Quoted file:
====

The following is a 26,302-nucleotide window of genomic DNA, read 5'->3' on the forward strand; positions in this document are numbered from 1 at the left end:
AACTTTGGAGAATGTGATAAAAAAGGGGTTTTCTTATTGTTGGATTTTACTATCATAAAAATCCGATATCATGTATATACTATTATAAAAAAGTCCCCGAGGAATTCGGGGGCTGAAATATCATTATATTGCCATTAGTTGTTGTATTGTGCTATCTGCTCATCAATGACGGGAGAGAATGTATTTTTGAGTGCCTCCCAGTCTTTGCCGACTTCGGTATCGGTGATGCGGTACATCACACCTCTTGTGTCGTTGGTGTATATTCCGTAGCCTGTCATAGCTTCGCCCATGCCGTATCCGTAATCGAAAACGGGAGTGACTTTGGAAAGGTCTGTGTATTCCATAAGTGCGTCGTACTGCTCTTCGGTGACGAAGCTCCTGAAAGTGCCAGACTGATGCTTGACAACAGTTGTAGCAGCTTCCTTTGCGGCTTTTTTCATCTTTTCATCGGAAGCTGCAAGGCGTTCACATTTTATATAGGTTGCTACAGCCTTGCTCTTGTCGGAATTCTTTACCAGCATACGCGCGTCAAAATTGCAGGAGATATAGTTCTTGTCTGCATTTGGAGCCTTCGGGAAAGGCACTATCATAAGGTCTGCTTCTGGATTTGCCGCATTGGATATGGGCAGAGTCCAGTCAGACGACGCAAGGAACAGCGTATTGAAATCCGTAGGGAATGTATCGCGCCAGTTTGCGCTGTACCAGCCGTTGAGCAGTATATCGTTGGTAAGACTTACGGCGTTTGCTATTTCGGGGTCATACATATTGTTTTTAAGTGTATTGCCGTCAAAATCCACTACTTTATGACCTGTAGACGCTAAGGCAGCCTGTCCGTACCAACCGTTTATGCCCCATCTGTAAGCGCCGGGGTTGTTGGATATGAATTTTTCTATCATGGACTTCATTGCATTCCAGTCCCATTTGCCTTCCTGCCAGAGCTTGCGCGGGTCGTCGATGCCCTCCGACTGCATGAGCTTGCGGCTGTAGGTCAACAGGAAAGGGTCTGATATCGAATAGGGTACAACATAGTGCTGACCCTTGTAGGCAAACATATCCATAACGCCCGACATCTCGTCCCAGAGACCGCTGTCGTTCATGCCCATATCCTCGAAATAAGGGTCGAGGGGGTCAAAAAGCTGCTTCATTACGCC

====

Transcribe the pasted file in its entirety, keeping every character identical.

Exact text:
The following is a 26,302-nucleotide window of genomic DNA, read 5'->3' on the forward strand; positions in this document are numbered from 1 at the left end:
AACTTTGGAGAATGTGATAAAAAAGGGGTTTTCTTATTGTTGGATTTTACTATCATAAAAATCCGATATCATGTATATACTATTATAAAAAAGTCCCCGAGGAATTCGGGGGCTGAAATATCATTATATTGCCATTAGTTGTTGTATTGTGCTATCTGCTCATCAATGACGGGAGAGAATGTATTTTTGAGTGCCTCCCAGTCTTTGCCGACTTCGGTATCGGTGATGCGGTACATCACACCTCTTGTGTCGTTGGTGTATATTCCGTAGCCTGTCATAGCTTCGCCCATGCCGTATCCGTAATCGAAAACGGGAGTGACTTTGGAAAGGTCTGTGTATTCCATAAGTGCGTCGTACTGCTCTTCGGTGACGAAGCTCCTGAAAGTGCCAGACTGATGCTTGACAACAGTTGTAGCAGCTTCCTTTGCGGCTTTTTTCATCTTTTCATCGGAAGCTGCAAGGCGTTCACATTTTATATAGGTTGCTACAGCCTTGCTCTTGTCGGAATTCTTTACCAGCATACGCGCGTCAAAATTGCAGGAGATATAGTTCTTGTCTGCATTTGGAGCCTTCGGGAAAGGCACTATCATAAGGTCTGCTTCTGGATTTGCCGCATTGGATATGGGCAGAGTCCAGTCAGACGACGCAAGGAACAGCGTATTGAAATCCGTAGGGAATGTATCGCGCCAGTTTGCGCTGTACCAGCCGTTGAGCAGTATATCGTTGGTAAGACTTACGGCGTTTGCTATTTCGGGGTCATACATATTGTTTTTAAGTGTATTGCCGTCAAAATCCACTACTTTATGACCTGTAGACGCTAAGGCAGCCTGTCCGTACCAACCGTTTATGCCCCATCTGTAAGCGCCGGGGTTGTTGGATATGAATTTTTCTATCATGGACTTCATTGCATTCCAGTCCCATTTGCCTTCCTGCCAGAGCTTGCGCGGGTCGTCGATGCCCTCCGACTGCATGAGCTTGCGGCTGTAGGTCAACAGGAAAGGGTCTGATATCGAATAGGGTACAACATAGTGCTGACCCTTGTAGGCAAACATATCCATAACGCCCGACATCTCGTCCCAGAGACCGCTGTCGTTCATGCCCATATCCTCGAAATAAGGGTCGAGGGGGTCAAAAAGCTGCTTCATTACGCC